mean that the company is organized in three offices or countries. Second, "data dust" is present throughout the image. One interpretation could be that some email addresses are trying to reach nonexistent or old ones that aren't connected with anything else. Spam, for example. And finally, we can also easily see that certain nodes are connected in a group, displaying some sort of hierarchy in the communication (for example: managers, help desks, or mailing lists).
Visualization involves increased complexity as the size of the domain grows. In this era of big data, databases with millions and billions of entries from security devices are increasingly common. But complexity can be kept manageable through either entity grouping, sampling, or parallelization.
With entity grouping, the researchers create nodes that represent groups of entities rather than individual entities, such as team nodes instead of employee nodes. Perhaps more importantly, the level of detail, or drill-down depth, can vary according to the type of security data being used, firewall logs, traffic files, etc. This would give access to the whole of the model without having to load all its constituent information up-front.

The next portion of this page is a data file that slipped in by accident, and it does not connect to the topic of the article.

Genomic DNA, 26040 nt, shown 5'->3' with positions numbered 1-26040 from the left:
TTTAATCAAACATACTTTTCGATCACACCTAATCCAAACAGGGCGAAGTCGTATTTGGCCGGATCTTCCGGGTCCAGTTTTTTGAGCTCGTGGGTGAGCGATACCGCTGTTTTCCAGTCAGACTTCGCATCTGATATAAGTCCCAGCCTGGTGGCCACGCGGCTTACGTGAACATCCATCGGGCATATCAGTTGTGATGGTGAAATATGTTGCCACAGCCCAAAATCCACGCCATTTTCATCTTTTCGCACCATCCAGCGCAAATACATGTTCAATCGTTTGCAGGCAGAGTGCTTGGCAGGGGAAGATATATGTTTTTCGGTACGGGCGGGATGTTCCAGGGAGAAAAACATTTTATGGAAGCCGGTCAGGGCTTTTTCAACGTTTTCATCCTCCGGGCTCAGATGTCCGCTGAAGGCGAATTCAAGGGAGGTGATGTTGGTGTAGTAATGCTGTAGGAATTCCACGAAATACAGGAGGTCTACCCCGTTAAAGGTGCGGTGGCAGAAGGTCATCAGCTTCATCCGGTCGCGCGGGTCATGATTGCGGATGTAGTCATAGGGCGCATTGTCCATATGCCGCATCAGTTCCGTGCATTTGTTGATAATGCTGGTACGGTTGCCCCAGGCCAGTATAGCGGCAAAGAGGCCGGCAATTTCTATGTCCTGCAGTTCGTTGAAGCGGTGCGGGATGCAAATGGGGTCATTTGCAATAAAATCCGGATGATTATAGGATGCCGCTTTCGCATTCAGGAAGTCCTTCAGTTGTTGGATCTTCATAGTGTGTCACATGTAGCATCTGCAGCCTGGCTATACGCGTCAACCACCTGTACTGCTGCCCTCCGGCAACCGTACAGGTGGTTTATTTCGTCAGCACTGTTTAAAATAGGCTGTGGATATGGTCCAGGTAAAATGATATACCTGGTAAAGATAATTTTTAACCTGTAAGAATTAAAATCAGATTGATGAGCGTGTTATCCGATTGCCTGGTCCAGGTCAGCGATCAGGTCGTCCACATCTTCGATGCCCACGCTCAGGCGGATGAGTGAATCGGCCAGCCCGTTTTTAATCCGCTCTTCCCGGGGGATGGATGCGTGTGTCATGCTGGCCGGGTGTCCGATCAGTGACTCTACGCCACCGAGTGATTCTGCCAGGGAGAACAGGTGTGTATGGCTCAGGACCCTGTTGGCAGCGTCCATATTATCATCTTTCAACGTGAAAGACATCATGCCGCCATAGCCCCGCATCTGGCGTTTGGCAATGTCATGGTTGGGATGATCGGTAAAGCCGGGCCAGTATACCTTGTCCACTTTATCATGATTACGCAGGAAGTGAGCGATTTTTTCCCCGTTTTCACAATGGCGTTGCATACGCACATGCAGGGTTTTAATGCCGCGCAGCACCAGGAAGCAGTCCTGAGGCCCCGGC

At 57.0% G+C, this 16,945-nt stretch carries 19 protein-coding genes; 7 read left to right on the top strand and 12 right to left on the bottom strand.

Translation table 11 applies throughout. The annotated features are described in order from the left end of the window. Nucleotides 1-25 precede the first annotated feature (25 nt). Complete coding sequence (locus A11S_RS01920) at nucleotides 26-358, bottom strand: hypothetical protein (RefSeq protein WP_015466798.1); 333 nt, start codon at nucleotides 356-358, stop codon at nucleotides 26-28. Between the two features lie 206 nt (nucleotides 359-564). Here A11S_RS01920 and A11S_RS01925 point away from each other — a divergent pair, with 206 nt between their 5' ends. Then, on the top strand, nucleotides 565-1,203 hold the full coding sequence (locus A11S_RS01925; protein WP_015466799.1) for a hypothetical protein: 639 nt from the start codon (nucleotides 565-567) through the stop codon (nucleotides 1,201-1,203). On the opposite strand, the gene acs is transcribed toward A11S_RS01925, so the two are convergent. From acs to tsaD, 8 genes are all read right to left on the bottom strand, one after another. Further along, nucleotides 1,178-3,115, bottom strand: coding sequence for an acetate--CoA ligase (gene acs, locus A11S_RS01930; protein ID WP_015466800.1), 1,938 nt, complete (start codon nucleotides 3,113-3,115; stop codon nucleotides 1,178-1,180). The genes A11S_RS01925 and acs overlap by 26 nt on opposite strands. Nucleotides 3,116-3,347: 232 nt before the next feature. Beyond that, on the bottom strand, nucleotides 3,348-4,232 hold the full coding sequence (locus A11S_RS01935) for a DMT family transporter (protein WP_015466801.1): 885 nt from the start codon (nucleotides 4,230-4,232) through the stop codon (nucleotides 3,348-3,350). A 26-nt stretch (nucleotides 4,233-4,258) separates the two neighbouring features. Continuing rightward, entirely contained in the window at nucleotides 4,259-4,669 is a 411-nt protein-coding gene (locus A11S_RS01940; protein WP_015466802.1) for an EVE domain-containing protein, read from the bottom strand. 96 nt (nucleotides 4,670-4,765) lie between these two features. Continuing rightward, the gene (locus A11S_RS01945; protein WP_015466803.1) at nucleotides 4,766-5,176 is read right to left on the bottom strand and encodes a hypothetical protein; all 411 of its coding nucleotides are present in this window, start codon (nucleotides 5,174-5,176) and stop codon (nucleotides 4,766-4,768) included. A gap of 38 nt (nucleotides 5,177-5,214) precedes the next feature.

Sampling is another way to limit the size of the data set without losing sight of the big picture, by using a random or focused subset of the data set. Using the previous example, the designer could drop a random half (or some other fraction) of the employee emails. The results would then need to be interpreted with the understanding that sampling was used.
In today’s interconnected, data rich IT environments, passive inspection of information is not enough. Smart data visualization, combined with intelligent data mining, holds the key to better understanding and solving the complex problems security researchers face today.